The head of Japan's central bank said the country lacks a sense of urgency to tackle the reforms needed to improve government finances that are in "very bad shape."
Japan needs to raise its growth potential and improve its fiscal health, Bank of Japan Gov. Masaaki Shirakawa said Monday at the Foreign Correspondents' Club of Japan.
He called on the government to cut expenditure and boost revenue because inflation alone cannot solve budget problems. While higher prices could mean more tax revenue, it could also lead to higher costs for social security and public works. Japan is currently experiencing persistently falling prices known as deflation, but prices are expected to start rising again in the next fiscal year starting April.
"The country cannot continue to run deficits forever," Shirakawa said. "Therefore, society needs a credible commitment to fiscal reform."
His comments come less than two weeks after Standard & Poor's cut Japan's credit rating for the first time in almost nine years. The move reminded the world of the country's ballooning debt, now twice the size of gross domestic product, and highlighted questions about Prime Minister Naoto Kan's ability to stem fiscal deterioration.
Kan has proposed a record 92.4 trillion yen ($1.1 trillion) budget for the next fiscal year starting April 1. He came under fire for his initial response to the S&P downgrade, which suggested that he did not understand what the move meant.
Shirakawa declined to comment on Kan's words. But he blamed the country's general complacency on the fact that right now, Japan overall stands on relatively sound financial footing.
Japanese companies are still profitable, and long-term interest rates are not rising, he said. The yen, a key international currency, has not depreciated, and the country has not seen any capital flight.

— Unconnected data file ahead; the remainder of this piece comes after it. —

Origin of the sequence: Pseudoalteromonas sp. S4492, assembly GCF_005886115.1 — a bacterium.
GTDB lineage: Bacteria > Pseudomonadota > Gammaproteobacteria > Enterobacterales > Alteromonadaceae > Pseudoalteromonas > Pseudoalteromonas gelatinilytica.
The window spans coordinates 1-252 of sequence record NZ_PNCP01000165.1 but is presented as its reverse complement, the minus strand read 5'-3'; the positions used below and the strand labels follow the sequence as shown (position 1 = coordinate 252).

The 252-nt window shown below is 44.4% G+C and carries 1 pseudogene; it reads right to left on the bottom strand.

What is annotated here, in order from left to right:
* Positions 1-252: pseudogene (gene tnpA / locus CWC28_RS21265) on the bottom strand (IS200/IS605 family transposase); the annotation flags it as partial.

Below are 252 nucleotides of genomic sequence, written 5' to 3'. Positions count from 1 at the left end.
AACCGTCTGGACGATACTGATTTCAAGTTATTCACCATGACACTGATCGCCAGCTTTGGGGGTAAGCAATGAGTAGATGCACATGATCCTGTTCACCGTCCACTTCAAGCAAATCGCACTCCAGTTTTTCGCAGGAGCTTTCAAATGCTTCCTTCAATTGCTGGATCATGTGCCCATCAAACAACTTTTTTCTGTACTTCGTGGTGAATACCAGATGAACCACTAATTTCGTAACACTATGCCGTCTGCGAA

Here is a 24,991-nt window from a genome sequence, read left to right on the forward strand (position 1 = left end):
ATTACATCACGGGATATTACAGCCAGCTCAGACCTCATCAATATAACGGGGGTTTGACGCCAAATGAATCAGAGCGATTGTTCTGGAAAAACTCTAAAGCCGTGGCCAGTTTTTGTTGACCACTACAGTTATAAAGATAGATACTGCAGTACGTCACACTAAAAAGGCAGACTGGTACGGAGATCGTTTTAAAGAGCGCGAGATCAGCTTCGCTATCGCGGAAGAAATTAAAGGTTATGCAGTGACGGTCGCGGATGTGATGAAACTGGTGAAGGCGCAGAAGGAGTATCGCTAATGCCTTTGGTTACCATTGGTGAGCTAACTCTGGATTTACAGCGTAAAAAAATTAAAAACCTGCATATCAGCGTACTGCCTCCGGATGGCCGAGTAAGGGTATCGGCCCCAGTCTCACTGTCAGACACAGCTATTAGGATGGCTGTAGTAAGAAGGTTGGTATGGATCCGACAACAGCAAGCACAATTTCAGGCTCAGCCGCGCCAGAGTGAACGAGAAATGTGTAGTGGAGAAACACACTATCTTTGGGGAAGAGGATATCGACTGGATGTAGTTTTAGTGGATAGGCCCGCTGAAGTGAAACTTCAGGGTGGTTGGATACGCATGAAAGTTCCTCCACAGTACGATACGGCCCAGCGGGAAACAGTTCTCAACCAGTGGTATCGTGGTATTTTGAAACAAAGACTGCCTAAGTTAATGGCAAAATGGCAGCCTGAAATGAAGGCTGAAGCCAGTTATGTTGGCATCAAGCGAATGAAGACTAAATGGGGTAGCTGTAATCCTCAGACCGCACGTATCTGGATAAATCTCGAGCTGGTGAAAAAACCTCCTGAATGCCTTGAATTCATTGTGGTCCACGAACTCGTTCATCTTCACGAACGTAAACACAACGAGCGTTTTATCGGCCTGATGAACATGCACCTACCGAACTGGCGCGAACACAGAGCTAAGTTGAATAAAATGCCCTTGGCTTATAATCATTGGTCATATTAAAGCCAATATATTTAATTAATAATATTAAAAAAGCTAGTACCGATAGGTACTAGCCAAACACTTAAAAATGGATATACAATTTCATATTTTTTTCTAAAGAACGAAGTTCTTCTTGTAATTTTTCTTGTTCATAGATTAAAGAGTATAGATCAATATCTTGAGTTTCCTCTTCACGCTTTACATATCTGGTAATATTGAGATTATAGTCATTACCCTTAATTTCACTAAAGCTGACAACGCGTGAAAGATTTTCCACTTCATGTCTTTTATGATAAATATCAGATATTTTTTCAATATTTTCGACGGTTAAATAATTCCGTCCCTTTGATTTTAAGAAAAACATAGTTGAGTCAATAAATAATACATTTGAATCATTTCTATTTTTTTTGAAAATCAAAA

Recent signs suggest Japan is emerging from a temporary "pause" and performing at par with other advanced economies, Shirakawa said.
The country, however, faces looming issues that weigh on its future, such as a rapidly aging population, lackluster productivity and growing public debt. Japanese society, he said, is "losing a healthy sense of optimism."
"Just as excessive optimism can generate an asset bubble, excessive pessimism can depress the economy," Shirakawa said. "What is necessary is a strong will for reform and overcoming excessive pessimism."
The Bank of Japan deserves more recognition for its own efforts to support Japan's economy, he said.
Under a "comprehensive monetary easing" policy, the central bank in October lowered its key interest rate to virtually zero percent and pledges to maintain the level until prices start rising again. It also unveiled a temporary 5 trillion yen ($61 billion) fund to buy financial assets such as government securities, commercial paper and corporate bonds to help lift the economy and reverse deflation.
Shirakawa said the central bank could expand the operation if the economy "deviates materially" from its projections.
The central bank expects Japan's economy to return to growth that is moderately in tandem with an expanding global economy. It expects real GDP to expand 3.3 percent this fiscal year through March.
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